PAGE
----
It’s January and as a consequence, the world is full of articles and advice telling you how to kick start your working life, and push on toward becoming a millionaire by next Christmas. I have to say that, grumpy as I am after the festive season has ended, these obviously well-meaning and well-intentioned articles drive me to despair and distraction. Here’s a typical example, offering useful time saving tips to owners of small businesses:
Oh for goodness sake! Small business billionaires of the future, please stop trying to save time. It’s the wrong goal. Have you ever stopped to think about why you need to save time? Is it so that you can devote more of your life to the focused goal of building your enormous stash of wealth and vast business empire? Seriously? That’s what makes you tick?
If you are an artist, trying to survive as a small business owner, this advice is probably more likely to drive you crazy, make you feel guilty, throw you off course from realizing your real goals and deliver you to an early grave. Lighten up! Realise that this advice is all part of the propaganda in the service of the glorification of “busy”. We’re all a part of it, of course. We’ve all been corrupted by the incessant message that we need to spend our every waking hour worrying about how to get more. We don’t. A life lived that way is a purposeless life.
That said, it’s often good to see the propaganda for what it is. It’s a subtle tool of ambient control. Trust me on this. The real billionaires are resting, while we work like dogs to emulate them. They can rest because they know our efforts, directed as they are toward saving time, will never threaten them, while we follow this kind of sage advice.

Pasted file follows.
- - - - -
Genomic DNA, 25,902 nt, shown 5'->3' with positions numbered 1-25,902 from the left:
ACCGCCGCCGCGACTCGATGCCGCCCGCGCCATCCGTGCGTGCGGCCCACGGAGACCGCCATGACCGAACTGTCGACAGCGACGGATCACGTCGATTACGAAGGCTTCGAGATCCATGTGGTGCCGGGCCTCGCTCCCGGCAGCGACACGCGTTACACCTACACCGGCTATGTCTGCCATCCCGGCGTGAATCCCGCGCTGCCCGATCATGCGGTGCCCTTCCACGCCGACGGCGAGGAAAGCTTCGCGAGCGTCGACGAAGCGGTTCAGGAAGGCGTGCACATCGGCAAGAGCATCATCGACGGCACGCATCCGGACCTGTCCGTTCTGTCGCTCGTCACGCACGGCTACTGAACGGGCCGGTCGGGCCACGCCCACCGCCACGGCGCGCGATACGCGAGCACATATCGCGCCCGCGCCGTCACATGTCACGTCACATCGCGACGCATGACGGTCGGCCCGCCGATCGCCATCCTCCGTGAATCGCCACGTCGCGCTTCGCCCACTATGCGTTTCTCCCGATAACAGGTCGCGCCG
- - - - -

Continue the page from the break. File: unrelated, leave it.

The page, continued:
You are not a robot. Your life, on earth, shouldn’t be consumed by worries that you might be wasting time. It’s your time, damn it! A certain amount of procrastination and social media presence is human and actually a healthy release from the stress of working. In some cases, it’s just your unconscious making the time and space it needs to mull important things over. You need that. It’s valuable.
I’m almost a hundred percent certain that nobody ever had the epitaph “He achieved maximum efficiency” etched on his tombstone. You don’t see “must know how to save time” in match.com or eHarmony ads.
That’s because efficiency is not the goal. Efficiency is a complete red herring. Doing something that shouldn’t be done at all, but really efficiently, is no victory at all. In fact, doing you best work is the real goal – work that’s worth talking about. Work that other people will feel compelled to speak about.
To quote the late John Lennon, time you enjoy wasting is not wasted. If all you do is worry about how much time you’re wasting on customers, on your employees, on administrative tasks, what’s the point of living your life? Smell the flowers once in a while. Have a chat. Relationship building is surely just as valuable, if not more so, than saving a few extra seconds to get back to business.
A strictly structured work day, as suggested in the time saving tips, leaves little room for expansive, spontaneous curiosity and pursuing new things as they arise. Sometimes that’s what your business needs most, especially if you sell creativity. I’m not saying that your work day should descend into utter chaos and that habituating the practice of showing up to do your work has no value. Of course it does. However, there is also value in following your instincts, looking into something you hadn’t planned to pursue and entertaining new thoughts and ideas. It’s how we renew our art.
Another piece of time saving advice given is to work with a To Do list, as long as it isn’t too long. Whose To Do list is short?! I find that advice completely useless. Yes, have goals and priorities, but don’t get lost in the process. Get stuff done, but don’t make that the only reason for your existence.
The more I think about it, the more I come to the conclusion that you and I don’t need more time management. What we need is creativity management. I think it’s more important to learn to find the tools, time and techniques to be inspired, do inspired work and be inspiring. That’s going to take as long as it takes, I’m afraid.
Worry less about the wealth you’re missing out on earning and the time you feel you are wasting. Nobody ever economised their way to greatness. Apply yourself more to making better art, every day.
Give imagination a chance.